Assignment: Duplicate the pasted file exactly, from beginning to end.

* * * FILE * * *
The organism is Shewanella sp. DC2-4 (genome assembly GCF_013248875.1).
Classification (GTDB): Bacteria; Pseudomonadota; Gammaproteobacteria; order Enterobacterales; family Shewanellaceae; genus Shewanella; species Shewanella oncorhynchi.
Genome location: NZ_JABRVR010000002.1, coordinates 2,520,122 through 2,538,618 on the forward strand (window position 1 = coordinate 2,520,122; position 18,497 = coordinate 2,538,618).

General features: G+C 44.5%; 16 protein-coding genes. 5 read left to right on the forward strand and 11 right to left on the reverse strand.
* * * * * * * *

The organism is Shewanella sp. DC2-4 (genome assembly GCF_013248875.1).
Classification (GTDB): Bacteria; Pseudomonadota; Gammaproteobacteria; order Enterobacterales; family Shewanellaceae; genus Shewanella; species Shewanella oncorhynchi.
Genome location: NZ_JABRVR010000002.1, coordinates 2,520,122 through 2,538,618 on the forward strand (window position 1 = coordinate 2,520,122; position 18,497 = coordinate 2,538,618).

General features: G+C 44.5%; 16 protein-coding genes. 5 read left to right on the forward strand and 11 right to left on the reverse strand.